Monday, December 5, 2011

Trip Report: Return to Laughlin, Day #1

Donna and I had a lot of fun in Laughlin, Nevada, back in September (see "Trip Report: Laughlin, Nevada, September 18 - 22, 2011"). After our visit there, the 2 casinos we visited began sending us offers that we simply couldn't refuse, so we decided we needed to return, this time by car.

The Riverside Resort sent us an offer for 3 free nights while the Aquarius offered us 4 free nights. Since we were driving this time, we cashed in some credit card points for a $200 gift card for Hyatt hotels. This would help us pay for hotel rooms on the way to and from Laughlin. Since the casinos in Laughlin have a nice comp system in place, we figured we could also eat most of our meals using comps. We would, of course, have to pay for meals on the trip to and from Laughlin, though. So, our major expense would be gas and, of course, time.

With the 7 nights of comped rooms in Laughlin and 2 nights traveling to and from Nevada, we planned to be gone 9 nights and 10 days. We planned to go through El Paso, Tucson, and Phoenix on the way to Laughlin, then return by way of Flagstaff and Albuquerque. That would allow us to see a great deal of country. Both ways are over 1000 miles, so it takes 2 days to drive each way -- at least, it takes us that long. We did not take pictures this trip simply because we were trying to make time and did not want to stop.

We left San Angelo Sunday, November 27, at 3:50 AM and headed north on US 87 to Sterling City where we picked up Texas 158 to Midland. At Midland, we hopped on Interstate 20. After almost 3 hours of driving in the dark, we reached Pecos, Texas, where we paid $3.33 a gallon for gas; the current price in San Angelo was $3.18.

Just west of Pecos, we began passing mountains, and we would be among mountains for the remainder of our trip. About 50 miles west of Pecos, Interstate 20 merges with Interstate 10, and this would be our highway home all the way to Phoenix, Arizona. The next leg of our journey took us through Van Horn, a small town that depends almost entirely on the interstate for revenue. To really see the dependence of the town on through traffic, exit and pass through town on the old highway. You’ll see motel after motel and cafe after cafe.  After leaving Van Horn, you almost immediately pass from Central Standard Time to Mountain Standard Time, and border patrol encounters become more frequent. From the Sierra Blanca area onward, we saw numerous vehicle inspection stations and ports of entry. At one point, all east-bound traffic was directed through a vehicle inspection station. Fortunately, we were heading west at the time.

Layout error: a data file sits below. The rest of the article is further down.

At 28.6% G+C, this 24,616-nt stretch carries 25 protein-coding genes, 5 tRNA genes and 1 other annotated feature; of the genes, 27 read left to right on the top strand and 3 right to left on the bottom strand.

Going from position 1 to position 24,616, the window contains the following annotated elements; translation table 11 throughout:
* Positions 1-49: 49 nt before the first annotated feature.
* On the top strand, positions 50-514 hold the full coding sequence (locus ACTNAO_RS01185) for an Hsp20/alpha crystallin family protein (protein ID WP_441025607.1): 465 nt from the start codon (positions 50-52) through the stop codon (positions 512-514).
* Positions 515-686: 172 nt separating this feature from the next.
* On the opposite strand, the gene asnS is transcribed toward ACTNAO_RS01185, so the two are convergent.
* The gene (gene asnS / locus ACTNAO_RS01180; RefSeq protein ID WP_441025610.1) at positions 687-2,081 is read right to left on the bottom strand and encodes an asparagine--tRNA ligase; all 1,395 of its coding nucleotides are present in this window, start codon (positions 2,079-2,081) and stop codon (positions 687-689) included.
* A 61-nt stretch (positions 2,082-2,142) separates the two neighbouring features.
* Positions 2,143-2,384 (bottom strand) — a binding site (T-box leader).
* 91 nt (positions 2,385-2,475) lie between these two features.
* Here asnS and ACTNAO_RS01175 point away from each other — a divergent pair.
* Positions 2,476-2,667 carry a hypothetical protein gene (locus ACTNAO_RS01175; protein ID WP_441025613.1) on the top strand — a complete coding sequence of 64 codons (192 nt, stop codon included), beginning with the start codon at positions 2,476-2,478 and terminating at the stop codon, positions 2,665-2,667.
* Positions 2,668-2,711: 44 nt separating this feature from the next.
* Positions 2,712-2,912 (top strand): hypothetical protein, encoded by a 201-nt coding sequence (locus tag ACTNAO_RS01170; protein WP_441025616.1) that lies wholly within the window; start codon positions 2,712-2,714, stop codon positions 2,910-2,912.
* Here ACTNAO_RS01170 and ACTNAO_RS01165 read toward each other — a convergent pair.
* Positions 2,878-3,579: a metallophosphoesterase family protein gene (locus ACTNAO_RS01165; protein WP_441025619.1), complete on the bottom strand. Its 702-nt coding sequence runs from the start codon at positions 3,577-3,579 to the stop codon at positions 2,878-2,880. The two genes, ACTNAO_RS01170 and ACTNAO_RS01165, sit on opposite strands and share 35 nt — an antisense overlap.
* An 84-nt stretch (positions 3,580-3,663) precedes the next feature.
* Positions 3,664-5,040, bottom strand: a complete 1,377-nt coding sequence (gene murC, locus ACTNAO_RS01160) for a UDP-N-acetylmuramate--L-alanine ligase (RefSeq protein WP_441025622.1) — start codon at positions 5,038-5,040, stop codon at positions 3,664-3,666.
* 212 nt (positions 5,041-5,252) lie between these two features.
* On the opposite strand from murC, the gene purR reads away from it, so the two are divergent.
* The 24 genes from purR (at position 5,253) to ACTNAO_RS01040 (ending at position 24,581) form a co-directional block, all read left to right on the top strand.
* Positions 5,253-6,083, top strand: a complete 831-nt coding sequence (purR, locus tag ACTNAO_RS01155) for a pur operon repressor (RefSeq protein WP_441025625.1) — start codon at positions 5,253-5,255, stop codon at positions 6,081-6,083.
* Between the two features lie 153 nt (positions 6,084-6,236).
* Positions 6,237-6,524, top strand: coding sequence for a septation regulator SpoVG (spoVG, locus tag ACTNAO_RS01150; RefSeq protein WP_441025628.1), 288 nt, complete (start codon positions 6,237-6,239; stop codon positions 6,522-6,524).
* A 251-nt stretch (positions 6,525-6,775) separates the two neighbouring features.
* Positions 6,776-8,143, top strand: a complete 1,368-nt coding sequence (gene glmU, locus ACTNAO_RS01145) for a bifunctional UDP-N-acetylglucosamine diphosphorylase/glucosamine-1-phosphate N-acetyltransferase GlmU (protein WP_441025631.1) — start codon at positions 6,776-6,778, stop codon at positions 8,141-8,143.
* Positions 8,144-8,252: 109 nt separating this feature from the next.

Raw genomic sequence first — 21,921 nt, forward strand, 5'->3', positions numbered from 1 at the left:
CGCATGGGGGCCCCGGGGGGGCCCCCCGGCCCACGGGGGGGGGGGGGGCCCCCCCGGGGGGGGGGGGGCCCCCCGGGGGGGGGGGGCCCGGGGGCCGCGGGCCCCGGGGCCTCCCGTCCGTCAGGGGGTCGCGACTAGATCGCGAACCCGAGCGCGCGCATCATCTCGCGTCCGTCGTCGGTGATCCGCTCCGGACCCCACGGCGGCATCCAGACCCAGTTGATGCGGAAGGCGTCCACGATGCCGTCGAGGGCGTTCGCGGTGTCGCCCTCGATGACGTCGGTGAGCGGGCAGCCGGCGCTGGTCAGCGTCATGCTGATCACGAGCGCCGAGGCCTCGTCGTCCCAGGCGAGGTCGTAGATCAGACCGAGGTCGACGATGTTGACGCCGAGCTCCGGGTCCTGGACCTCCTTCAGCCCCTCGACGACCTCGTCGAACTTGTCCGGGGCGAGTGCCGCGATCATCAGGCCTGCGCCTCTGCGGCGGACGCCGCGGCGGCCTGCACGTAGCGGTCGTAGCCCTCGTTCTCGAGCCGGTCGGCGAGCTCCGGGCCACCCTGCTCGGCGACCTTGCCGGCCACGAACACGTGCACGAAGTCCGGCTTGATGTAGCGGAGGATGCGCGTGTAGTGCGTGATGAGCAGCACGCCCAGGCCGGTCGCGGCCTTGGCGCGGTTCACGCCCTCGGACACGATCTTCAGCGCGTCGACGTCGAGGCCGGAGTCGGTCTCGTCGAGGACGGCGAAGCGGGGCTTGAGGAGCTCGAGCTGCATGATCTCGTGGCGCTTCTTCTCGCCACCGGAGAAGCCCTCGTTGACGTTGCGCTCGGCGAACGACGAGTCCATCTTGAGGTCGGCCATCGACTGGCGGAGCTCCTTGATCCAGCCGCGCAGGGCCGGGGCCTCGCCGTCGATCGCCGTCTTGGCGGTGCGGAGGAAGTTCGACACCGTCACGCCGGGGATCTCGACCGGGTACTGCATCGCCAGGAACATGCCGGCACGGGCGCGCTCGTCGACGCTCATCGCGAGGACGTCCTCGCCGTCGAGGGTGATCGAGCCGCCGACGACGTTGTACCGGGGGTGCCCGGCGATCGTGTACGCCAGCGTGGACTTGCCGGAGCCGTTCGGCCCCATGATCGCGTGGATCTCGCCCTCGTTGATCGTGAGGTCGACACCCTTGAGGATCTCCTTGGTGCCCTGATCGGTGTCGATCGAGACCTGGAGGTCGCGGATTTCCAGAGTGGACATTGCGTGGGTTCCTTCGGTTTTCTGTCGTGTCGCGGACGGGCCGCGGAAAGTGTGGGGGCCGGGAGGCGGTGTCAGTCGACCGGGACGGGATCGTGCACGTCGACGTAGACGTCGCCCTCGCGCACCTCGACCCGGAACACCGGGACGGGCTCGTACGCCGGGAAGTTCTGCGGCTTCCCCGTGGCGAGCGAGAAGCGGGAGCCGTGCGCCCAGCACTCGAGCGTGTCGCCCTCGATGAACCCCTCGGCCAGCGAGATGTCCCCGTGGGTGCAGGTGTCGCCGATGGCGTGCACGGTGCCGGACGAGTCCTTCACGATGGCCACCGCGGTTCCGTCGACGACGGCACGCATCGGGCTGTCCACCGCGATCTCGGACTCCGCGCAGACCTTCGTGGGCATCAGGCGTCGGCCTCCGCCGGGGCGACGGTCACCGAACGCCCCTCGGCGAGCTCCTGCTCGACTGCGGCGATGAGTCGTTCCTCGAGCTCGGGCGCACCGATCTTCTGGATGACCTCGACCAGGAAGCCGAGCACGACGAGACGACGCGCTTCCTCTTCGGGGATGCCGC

After Sierra Blanca, we began our approach to El Paso, that sprawling, sunny, smoggy city nestled along the eastern bank of the trickling Rio Grande. El Paso is big and growing bigger. We were happy to put it behind us. At a gas station in Canutillo, near the New Mexico border, we paid $3.05 per gallon for gas.

We stopped for lunch in Demming, New Mexico, then jumped back on Interstate 10 and soon left New Mexico behind us. I like New Mexico, but the scenery on this part of the trip wasn’t interesting, and most of the communities we passed through seemed a bit dirty, a bit undeveloped. Side streets were in bad repair or were not paved at all. Parking lots were often dirt. Vegetation in the undeveloped landscape was sparse, but there were many areas of orchards and other crops.

Arizona was different. Although there was no tourist center at the state line to greet us, we noticed the towns were more developed (curbing, pavement, etc.) and upscale. We stopped in Wilcox for gas, and paid $3.37 per gallon. It might seem that we stop too often for gas, but when traveling in the West where distances can be great, we always stop when our tank gets to about half empty.

We had reserved a room at the Hyatt Place in Tucson. It was exactly 726 miles from our home in San Angelo to the hotel. We arrived at 5:30 Central Time. We were really impressed with the area of Tucson where our hotel was located, just north of the airport in the southern part of the city. The residential sections were lovely. Saguaro and other desert loving plants graced the roadways, and the homes were mostly stucco and adobe, and very neat and attractive. The entire area was neat and clean and very progressive.

Tucson is a large town, at least by our standards, and it is located in a valley between mountains to the east and west. Houses can be seen slowly creeping up the mountains, especially those on the west. 

After a long day on the road, we were ready for some rest. While Donna organized the room, I went out and picked up a couple of salads for our supper. After our showers, we relaxed with our salads while watching a bit of TV. It was nice to be off the highway.

Day #2 will be published in a few days.

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